Calmly Optimistic: Outlook on Relations between China and Japan

During Abe’s visit to China, China and Japan will hold a cooperation forum on third party markets, which indicates that the two parties are trying to achieve consensus on cooperation in a new dimension.
by Jiang Yuechun
Chinese President Xi Jinping (R) meets with Japanese Prime Minister Shinzo Abe in Beijing, capital of China, Oct. 26, 2018. (Xinhua/Li Tao)

Joint Efforts to Improve Sino-Japan Relations

Since the normalization of China-Japan diplomatic ties, relations between the two countries have developed tremendously. But after the “collision incident” near the Diaoyu Islands amid Tokyo’s moves to “nationalize” the Diaoyu islands, relations between two countries fell off a cliff, resulting in cessation of official visits, a decline in trade relations and stagnant personnel exchange. Over the following years, relations between two countries slid to the worst period since the modern era. Thanks to strenuous work on both sides, Japanese Prime Minister Shinzo Abe demonstrated willingness to improve ties between two countries on many occasions in 2017 and showed a positive attitude towards the Belt and Road Initiative proposed by China. Later, Toshihiro Nikai, secretary general of Japan’s ruling Liberal Democratic Party, led a delegation to the Belt and Road Forum for International Cooperation, a significant boost for bilateral ties. Against this positive backdrop, Shinzo Abe’s visit is expected to play an important role in putting China-Japan relations back on track.

Of course, whether the relations between the two countries can enjoy “sunshine after rain” remains foggy because some major issues remain unsettled. For starters, on the Diaoyu Islands, Japan even has not admitted their sovereignty is disputable, let alone any willingness to negotiate. China proposed “seeking joint development while shelving sovereignty” as a practical compromise. But the two countries still have not reached any consensus. Furthermore, the two countries have had occasional standoffs at sea in the region, which always risk severe damage to bilateral ties.

Secondly, Japan’s strategy to deter China has not changed substantially but is quietly expanding instead. The country’s mainstream mentality still considers China’s rise an uncertainty for the Asia-Pacific and even the world and believes a strong China has the danger of becoming a “regional hegemony.” Japan is wary of its shifting position in the region.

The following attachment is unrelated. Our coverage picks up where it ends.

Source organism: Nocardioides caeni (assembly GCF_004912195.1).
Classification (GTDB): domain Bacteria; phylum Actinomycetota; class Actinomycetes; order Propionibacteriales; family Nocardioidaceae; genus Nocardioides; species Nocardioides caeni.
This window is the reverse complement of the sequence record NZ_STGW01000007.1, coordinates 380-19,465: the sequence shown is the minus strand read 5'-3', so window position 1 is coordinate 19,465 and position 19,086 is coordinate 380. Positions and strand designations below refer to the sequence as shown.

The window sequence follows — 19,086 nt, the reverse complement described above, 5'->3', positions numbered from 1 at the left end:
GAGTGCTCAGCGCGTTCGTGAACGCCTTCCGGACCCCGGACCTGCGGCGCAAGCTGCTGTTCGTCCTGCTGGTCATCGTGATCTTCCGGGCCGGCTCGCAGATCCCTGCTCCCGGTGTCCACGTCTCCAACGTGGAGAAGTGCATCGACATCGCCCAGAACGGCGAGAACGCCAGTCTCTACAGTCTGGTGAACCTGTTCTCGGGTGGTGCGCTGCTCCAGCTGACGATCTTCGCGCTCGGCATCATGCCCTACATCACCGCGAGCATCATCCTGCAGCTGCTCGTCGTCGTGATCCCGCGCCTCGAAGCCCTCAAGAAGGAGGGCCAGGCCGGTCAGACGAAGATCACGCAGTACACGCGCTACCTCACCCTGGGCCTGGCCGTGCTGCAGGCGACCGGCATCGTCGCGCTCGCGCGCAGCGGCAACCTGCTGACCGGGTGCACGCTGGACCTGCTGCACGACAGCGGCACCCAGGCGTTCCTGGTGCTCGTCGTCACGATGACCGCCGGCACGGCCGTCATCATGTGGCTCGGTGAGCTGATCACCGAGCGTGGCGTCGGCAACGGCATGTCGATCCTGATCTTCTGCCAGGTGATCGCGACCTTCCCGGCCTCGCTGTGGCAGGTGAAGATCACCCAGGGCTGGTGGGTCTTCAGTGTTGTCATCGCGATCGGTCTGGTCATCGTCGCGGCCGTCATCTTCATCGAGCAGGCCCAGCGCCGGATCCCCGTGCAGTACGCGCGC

Thirdly, the Japanese government has maintained alignment with the U.S. in foreign diplomacy and the Abe administration is no exception. As the trade war between China and the U.S. escalates into all-out confrontation, it also poses a great challenge for Japan’s foreign diplomacy. Although Japan and China share considerable mutual interest in protecting multilateralism and the free trade system, it is unrealistic to expect Japan’s backing for China’s position on the issue given its rote alliance with the U.S.

Nevertheless, Abe’s visit demonstrates a move in the right direction to salvage bilateral relations although fundamental improvement still requires painstaking efforts from both sides.


Expanding Cooperation

China first proposed the Belt and Road Initiative five years ago. Japan’s reaction towards the Initiative has shifted from negative coping to positive willing. This is an encouraging sign. Since 2017, Japan has frequently showed willingness to discuss cooperation within the initiative, and Abe personally expressed interest to cooperate in big ways. As a result, China and Japan have reached consensus on developing third party markets. During Abe’s visit this year, the two sides will hold a forum on cooperation over this issue, which signals consensus is becoming action. Both sides are to establish a new platform for future practical and efficient cooperation.

But not everyone in Japan is excited about cooperation with China within the Belt and Road Initiative. Some believe the initiative is not just a concept for economic cooperation but a geopolitical strategy. Some have even argued for strengthening the “Indo-Pacific strategy” and “Freedom Corridor” to balance China’s Belt and Road Initiative. Such a move would prove counter-productive considering the potential economic losses from a decline in China-Japan relations.

Although China and Japan still have a handful of disagreements, these should not hinder the arrival of a new phase of China-Japan relations. Times are changing, and the international situation is evolving. As the second and third largest economies in the world, China and Japan face unprecedented domestic and international situations. Against a backdrop sated with complication and uncertainty, China and Japan should approach challenges together and jointly shoulder responsibilities to promote a global governance system progressing towards greater fairness and justice.

From a wide perspective, stable and sound development of China-Japan relations conforms to the fundamental interest of both sides. While controlling divergences efficiently, they need to jointly tap cooperative potential, allow practical cooperation serve as the booster for bilateral relations and cooperation in third party markets within the framework of Belt and Road. Meanwhile, China and Japan should work to facilitate cooperative progress throughout China, Japan and South Korea, form the Regional Comprehensive Economic Partnership (RCEP), promote integration and foster regional cooperation.  

In a global context of rising unilateralism and protectionism, China and Japan should maintain a global view and march forward hand-in-hand to protect multilateralism and free trade systems to contribute to the stable advancement of world economy.


The author is a researcher at the China Institute of International Studies.